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The Develop Award is an opportunity to celebrate the service developments of your organisation or those of another Visionary member. Nominations are invited from or for organisations which have developed or created new services or initiatives which have benefited blind and partially sighted people locally. This could include working in partnership with other organisations to deliver a new service, creating a new service to meet change in demand post-pandemic or maybe you have developed your physical environment to enhance the benefits to blind and partially sighted people. We want to hear about innovative and creative examples that will motivate others.
The nominees are:
Accrington & District Blind Society: Accrington Low Vision Assessment Service
We believe that this service is a good example of how by working creatively in partnership with other organisations even a small sight loss charity with limited resources can make a significant impact on the quality of life of people living with sight loss. This is reflected in reduced waiting time to obtain low vision aids and the improvement in the quality of life and independence reported by those who have attended the assessment.
We also believe that by working in partnership with a local university we have been able to demonstrate to students entering the profession that local sight loss charities can play a valuable role in supporting people with sight loss. We hope that in their future practice they will become advocates for the work our charities do throughout the UK.
This award would be a great encouragement to my small team of staff and volunteers that their innovative work has been appreciated and recognised by their peers within the sector.
My Sight Notts: Smart Room
Repurposed from our community café, which was forced to close during lockdown, our new Smart Room development offers access to a different kind of learning. It has opened the door to life-changing technology for many local visually impaired people. We are now able to reach those who have an abject fear of technology but support from the Smart Room has helped them to overcome this fear and broadened their worlds by connecting with more people through tech. The Smart Room has also helped us engage with those reluctant to take part in more formal learning.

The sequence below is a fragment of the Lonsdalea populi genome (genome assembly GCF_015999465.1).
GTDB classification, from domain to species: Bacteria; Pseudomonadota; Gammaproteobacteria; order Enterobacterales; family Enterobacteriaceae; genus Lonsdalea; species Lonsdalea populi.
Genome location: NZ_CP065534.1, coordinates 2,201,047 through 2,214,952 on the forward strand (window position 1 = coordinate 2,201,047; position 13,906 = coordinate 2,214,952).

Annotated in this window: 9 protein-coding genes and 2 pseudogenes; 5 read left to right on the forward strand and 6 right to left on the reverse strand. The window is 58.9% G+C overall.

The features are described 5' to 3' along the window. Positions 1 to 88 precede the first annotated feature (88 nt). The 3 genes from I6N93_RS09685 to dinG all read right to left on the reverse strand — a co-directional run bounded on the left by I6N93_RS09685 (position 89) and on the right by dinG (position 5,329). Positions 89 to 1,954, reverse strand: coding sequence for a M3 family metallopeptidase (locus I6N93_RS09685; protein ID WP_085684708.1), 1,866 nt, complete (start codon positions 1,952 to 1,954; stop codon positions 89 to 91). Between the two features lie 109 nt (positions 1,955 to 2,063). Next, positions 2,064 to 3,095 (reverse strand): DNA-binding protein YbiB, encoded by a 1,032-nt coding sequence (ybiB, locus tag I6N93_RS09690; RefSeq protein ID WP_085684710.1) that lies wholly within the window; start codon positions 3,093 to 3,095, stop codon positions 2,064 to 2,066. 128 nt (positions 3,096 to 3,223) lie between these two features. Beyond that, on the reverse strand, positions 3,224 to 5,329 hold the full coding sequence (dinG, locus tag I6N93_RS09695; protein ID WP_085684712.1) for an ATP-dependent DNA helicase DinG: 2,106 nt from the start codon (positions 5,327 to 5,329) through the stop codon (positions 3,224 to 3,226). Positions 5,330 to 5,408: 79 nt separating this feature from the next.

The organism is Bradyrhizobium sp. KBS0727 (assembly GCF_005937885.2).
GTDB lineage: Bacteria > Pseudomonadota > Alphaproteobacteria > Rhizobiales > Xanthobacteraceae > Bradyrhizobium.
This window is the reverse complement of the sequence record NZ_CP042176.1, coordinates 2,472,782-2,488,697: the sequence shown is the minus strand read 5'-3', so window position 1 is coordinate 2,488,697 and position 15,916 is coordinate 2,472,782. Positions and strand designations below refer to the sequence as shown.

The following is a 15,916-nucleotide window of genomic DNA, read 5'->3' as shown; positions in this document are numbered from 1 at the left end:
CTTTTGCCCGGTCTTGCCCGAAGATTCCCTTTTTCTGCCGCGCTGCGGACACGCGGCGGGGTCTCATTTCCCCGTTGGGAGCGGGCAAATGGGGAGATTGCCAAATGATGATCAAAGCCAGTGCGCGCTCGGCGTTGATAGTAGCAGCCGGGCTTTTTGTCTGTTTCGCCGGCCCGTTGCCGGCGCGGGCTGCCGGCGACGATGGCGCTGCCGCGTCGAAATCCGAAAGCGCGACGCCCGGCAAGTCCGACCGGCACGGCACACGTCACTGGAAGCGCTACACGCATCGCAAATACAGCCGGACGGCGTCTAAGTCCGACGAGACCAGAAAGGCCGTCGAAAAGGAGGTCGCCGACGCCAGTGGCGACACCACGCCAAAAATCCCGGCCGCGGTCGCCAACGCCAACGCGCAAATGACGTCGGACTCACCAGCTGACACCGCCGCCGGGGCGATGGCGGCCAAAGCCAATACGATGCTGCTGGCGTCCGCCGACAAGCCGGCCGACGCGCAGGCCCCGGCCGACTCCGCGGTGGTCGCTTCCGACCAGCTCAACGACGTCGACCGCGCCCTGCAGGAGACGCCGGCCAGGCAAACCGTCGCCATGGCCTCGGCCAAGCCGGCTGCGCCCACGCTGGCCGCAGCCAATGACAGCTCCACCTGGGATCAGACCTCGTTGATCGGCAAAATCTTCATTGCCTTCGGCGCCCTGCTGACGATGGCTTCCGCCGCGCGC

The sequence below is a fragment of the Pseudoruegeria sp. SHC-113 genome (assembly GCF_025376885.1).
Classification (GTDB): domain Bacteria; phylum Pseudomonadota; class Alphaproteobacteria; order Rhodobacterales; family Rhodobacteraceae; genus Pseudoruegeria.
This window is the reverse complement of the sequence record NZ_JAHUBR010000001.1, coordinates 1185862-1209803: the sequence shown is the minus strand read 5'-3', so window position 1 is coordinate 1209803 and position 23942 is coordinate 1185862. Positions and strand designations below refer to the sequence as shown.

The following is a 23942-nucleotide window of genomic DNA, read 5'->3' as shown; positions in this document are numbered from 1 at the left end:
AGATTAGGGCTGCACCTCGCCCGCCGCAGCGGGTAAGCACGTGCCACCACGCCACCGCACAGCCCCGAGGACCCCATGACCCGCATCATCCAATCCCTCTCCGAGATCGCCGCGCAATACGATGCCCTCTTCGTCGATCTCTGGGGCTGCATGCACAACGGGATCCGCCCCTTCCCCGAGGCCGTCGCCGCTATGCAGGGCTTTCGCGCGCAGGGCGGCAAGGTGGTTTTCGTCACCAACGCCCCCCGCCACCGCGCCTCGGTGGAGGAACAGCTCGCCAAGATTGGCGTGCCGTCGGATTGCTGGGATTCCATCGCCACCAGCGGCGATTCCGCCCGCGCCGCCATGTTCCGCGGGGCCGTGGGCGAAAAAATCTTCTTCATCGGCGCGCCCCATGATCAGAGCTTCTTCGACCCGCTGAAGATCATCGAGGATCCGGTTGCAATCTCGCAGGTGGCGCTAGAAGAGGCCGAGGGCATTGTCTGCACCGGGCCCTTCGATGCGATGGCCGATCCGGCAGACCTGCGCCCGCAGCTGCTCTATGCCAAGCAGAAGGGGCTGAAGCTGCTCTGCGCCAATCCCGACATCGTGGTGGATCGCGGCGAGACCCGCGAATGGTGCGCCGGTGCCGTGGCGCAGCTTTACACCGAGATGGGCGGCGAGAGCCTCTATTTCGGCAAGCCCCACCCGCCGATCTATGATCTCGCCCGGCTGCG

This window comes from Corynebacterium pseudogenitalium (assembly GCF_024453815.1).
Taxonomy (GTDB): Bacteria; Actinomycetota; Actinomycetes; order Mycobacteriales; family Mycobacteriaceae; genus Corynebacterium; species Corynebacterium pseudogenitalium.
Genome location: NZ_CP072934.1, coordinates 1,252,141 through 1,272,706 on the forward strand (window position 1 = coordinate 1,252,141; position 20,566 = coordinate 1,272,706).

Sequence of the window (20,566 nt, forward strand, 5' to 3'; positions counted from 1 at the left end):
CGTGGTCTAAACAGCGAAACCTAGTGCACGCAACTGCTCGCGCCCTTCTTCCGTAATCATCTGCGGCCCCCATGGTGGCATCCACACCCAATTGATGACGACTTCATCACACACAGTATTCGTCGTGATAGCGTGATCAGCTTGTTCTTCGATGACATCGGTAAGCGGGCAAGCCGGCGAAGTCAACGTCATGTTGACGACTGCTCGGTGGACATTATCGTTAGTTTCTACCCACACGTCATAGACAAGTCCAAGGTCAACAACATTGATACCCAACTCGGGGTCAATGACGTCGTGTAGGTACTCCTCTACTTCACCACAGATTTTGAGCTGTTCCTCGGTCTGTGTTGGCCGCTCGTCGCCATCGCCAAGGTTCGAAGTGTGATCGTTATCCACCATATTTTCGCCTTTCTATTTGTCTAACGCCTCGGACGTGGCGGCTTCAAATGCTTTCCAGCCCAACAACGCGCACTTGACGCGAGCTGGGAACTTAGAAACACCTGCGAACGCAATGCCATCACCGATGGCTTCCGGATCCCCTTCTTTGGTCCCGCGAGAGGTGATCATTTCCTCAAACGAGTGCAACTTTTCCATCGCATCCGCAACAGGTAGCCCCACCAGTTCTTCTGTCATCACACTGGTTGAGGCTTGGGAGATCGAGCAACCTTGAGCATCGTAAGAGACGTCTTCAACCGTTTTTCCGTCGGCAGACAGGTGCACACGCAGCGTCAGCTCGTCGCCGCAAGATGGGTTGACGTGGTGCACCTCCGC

It provides a home-from-home relaxed environment where people can explore technology at their own pace, as part of a group, with relatives and friends or on a one-to-one basis with support from one of our Sight Loss advisors.
We have developed our new Smart Room in response to the changing needs of our community and as a result we’ve created a resource that is changing the lives of local visually impaired people for the better.
North East Sensory Services: Connect, Include and Support
The NESS CIS Digital initiative provides tailored digital access, training and support to the sensory impaired elderly, living alone and at high risk of social isolation. CIS Digital has reduced isolation and increased engagement, independence and emotional wellbeing in this group.
The initiative was originally developed during COVID lockdowns and restrictions, when our existing peer support, social and activity groups were postponed. Each participant is allocated their own ‘Digital Champion’, and familiarisation, training and support is delivered on a one-to-one basis in individuals’ own homes. Each participant has been central in deciding their own level of involvement and their means of going online. For some this has meant learning how to make a video call on a smartphone or tablet – one participant was “delighted” to see their granddaughter and listen to her play the piano after almost two years of only having telephone contact. Others have benefited greatly from the confidence and independence gained from email, online browsing, and the many activities for which they have had to previously depend on others – one participant has been able to send an e-consult to their GP and personally request a phone call. Others have been able to resume previously enjoyed interests, such as researching local history online; the list of topics is as varied and individual as our participants!
Your vote would be wonderful recognition of our elderly service users’ digital journeys, and the resulting positive impact on their lives during an incredibly challenging time.
Sight for Wight: Hello Everyone! QR Codes
I walked into our Charity Dress Agency, tripped over the new hand sanitiser table and felt a complete idiot, a shop I knew so well but COVID has changed it. I thought if only someone could give me a mind’s eye view of where I entering I’d know the immediate hazards and frankly be able to walk in confidentially and unaided.
Hello Everyone QR codes were born.
They maybe scanned by any smart device and are written by VI people for VI people. They offer an audible guide on how to enter a building, a description of the entrance and where to find a person.
I’ve remained absolutely adamant whilst developing these that they remain simple, changeable and very cost effective. I know there are other Bluetooth navigation systems emerging but mine is different, let VI people get from A (entrance) to B (person/point of help) under their own unaided usual method but tell them where A and B are.
I’ve realised not only are the codes used by VI people but by many others, those with mobility aids, those living with mental health diagnosis and those who just like to understand in advance where they are entering, we advise all of our establishments to host the codes on their website and social media to give advance information.
But I didn’t stop there I’ve now developed the ability to turn the written word on any letter, menu, leaflet, magazine… audible with nothing more than any basic smart device.